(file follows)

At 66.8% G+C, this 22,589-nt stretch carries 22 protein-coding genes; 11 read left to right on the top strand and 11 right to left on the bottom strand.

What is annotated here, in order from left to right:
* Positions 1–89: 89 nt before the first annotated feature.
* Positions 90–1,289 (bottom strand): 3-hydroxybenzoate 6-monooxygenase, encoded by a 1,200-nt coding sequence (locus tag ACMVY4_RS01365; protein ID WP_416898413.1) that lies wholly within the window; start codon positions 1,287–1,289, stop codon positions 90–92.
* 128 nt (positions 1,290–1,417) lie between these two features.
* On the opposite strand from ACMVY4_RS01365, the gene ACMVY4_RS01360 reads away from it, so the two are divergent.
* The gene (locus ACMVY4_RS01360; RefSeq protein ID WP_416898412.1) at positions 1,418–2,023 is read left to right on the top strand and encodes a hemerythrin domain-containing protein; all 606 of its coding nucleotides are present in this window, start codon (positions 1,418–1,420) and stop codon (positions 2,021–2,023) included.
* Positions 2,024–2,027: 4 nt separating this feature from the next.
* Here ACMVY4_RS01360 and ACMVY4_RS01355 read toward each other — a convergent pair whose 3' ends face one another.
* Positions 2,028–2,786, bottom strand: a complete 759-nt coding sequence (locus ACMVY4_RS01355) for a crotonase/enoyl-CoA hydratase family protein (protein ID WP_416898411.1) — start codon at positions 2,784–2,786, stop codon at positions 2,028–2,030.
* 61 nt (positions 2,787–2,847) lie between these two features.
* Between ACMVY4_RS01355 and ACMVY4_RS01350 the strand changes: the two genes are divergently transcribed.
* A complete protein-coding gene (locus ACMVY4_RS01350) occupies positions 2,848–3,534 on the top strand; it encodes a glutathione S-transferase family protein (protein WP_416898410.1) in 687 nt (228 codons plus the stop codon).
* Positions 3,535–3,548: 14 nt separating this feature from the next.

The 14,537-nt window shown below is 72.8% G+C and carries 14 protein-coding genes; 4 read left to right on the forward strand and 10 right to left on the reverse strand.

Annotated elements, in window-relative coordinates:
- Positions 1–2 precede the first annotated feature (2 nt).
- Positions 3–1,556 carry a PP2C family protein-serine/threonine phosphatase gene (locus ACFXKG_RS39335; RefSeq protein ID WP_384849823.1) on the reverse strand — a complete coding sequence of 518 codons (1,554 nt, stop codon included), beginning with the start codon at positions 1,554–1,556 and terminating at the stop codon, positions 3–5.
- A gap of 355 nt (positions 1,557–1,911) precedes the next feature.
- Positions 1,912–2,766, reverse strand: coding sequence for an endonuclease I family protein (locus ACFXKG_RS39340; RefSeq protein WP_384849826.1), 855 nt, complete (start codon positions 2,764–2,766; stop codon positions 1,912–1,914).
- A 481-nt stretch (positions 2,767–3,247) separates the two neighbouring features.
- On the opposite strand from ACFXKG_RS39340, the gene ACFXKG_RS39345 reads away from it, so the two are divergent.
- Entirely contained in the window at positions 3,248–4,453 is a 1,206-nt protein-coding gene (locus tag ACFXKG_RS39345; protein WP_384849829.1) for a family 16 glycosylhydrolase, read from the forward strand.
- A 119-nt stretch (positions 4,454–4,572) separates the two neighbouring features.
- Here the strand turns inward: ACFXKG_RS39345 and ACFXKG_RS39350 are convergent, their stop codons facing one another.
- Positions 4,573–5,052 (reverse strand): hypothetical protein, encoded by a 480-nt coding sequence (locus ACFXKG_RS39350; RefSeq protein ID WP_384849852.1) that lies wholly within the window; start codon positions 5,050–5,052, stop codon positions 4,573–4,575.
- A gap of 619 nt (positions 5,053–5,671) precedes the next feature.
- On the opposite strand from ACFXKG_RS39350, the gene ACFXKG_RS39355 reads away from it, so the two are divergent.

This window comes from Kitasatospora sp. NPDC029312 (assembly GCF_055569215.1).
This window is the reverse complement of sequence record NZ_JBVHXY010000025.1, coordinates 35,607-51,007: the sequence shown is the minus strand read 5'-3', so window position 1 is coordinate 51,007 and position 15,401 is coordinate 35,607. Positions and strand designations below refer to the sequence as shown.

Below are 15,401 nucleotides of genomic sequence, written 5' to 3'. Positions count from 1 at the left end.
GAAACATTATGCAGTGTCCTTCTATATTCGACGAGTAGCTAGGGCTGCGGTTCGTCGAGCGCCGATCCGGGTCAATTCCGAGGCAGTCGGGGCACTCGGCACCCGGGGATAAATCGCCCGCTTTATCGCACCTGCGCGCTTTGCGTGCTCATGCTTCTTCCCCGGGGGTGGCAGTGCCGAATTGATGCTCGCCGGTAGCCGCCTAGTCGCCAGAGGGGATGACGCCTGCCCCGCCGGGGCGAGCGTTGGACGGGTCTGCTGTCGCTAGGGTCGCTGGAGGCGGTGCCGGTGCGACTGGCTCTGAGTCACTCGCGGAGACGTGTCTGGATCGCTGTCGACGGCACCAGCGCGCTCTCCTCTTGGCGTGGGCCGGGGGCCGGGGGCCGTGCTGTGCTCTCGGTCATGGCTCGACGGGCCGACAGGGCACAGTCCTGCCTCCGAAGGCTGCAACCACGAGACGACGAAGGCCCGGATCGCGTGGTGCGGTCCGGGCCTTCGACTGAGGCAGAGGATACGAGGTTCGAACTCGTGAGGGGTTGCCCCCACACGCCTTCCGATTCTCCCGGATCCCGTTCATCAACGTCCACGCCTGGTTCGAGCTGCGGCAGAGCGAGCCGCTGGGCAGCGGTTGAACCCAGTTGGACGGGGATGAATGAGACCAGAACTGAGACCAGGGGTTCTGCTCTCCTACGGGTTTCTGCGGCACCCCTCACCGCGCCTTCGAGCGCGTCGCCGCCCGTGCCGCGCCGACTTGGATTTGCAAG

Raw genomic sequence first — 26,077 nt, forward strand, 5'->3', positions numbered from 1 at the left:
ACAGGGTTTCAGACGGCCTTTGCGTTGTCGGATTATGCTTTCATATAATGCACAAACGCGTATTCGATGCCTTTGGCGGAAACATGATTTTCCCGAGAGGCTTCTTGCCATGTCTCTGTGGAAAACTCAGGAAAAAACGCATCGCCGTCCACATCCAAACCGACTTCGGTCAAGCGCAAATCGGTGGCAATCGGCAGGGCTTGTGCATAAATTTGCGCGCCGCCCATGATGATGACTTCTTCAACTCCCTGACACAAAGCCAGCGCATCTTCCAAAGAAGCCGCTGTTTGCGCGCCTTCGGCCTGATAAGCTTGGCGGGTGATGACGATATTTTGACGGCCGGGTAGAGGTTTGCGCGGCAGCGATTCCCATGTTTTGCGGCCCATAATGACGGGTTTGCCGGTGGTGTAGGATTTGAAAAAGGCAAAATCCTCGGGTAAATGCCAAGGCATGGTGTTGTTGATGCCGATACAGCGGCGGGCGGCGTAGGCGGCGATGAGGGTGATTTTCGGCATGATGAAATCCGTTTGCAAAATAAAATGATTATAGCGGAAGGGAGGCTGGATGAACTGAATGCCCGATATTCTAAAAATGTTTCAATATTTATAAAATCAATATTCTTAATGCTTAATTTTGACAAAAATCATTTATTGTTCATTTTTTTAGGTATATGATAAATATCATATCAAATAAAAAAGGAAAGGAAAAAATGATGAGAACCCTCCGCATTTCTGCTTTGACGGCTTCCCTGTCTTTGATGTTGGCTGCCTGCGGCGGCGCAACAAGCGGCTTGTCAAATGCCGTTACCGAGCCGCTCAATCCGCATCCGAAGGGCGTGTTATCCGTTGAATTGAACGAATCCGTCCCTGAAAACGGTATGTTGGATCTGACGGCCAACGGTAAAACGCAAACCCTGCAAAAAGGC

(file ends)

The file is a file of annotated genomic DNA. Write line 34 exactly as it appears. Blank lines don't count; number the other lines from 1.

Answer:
ACAGGGTTTCAGACGGCCTTTGCGTTGTCGGATTATGCTTTCATATAATGCACAAACGCGTATTCGATGCCTTTGGCGGAAACATGATTTTCCCGAGAGGCTTCTTGCCATGTCTCTGTGGAAAACTCAGGAAAAAACGCATCGCCGTCCACATCCAAACCGACTTCGGTCAAGCGCAAATCGGTGGCAATCGGCAGGGCTTGTGCATAAATTTGCGCGCCGCCCATGATGATGACTTCTTCAACTCCCTGACACAAAGCCAGCGCATCTTCCAAAGAAGCCGCTGTTTGCGCGCCTTCGGCCTGATAAGCTTGGCGGGTGATGACGATATTTTGACGGCCGGGTAGAGGTTTGCGCGGCAGCGATTCCCATGTTTTGCGGCCCATAATGACGGGTTTGCCGGTGGTGTAGGATTTGAAAAAGGCAAAATCCTCGGGTAAATGCCAAGGCATGGTGTTGTTGATGCCGATACAGCGGCGGGCGGCGTAGGCGGCGATGAGGGTGATTTTCGGCATGATGAAATCCGTTTGCAAAATAAAATGATTATAGCGGAAGGGAGGCTGGATGAACTGAATGCCCGATATTCTAAAAATGTTTCAATATTTATAAAATCAATATTCTTAATGCTTAATTTTGACAAAAATCATTTATTGTTCATTTTTTTAGGTATATGATAAATATCATATCAAATAAAAAAGGAAAGGAAAAAATGATGAGAACCCTCCGCATTTCTGCTTTGACGGCTTCCCTGTCTTTGATGTTGGCTGCCTGCGGCGGCGCAACAAGCGGCTTGTCAAATGCCGTTACCGAGCCGCTCAATCCGCATCCGAAGGGCGTGTTATCCGTTGAATTGAACGAATCCGTCCCTGAAAACGGTATGTTGGATCTGACGGCCAACGGTAAAACGCAAACCCTGCAAAAAGGC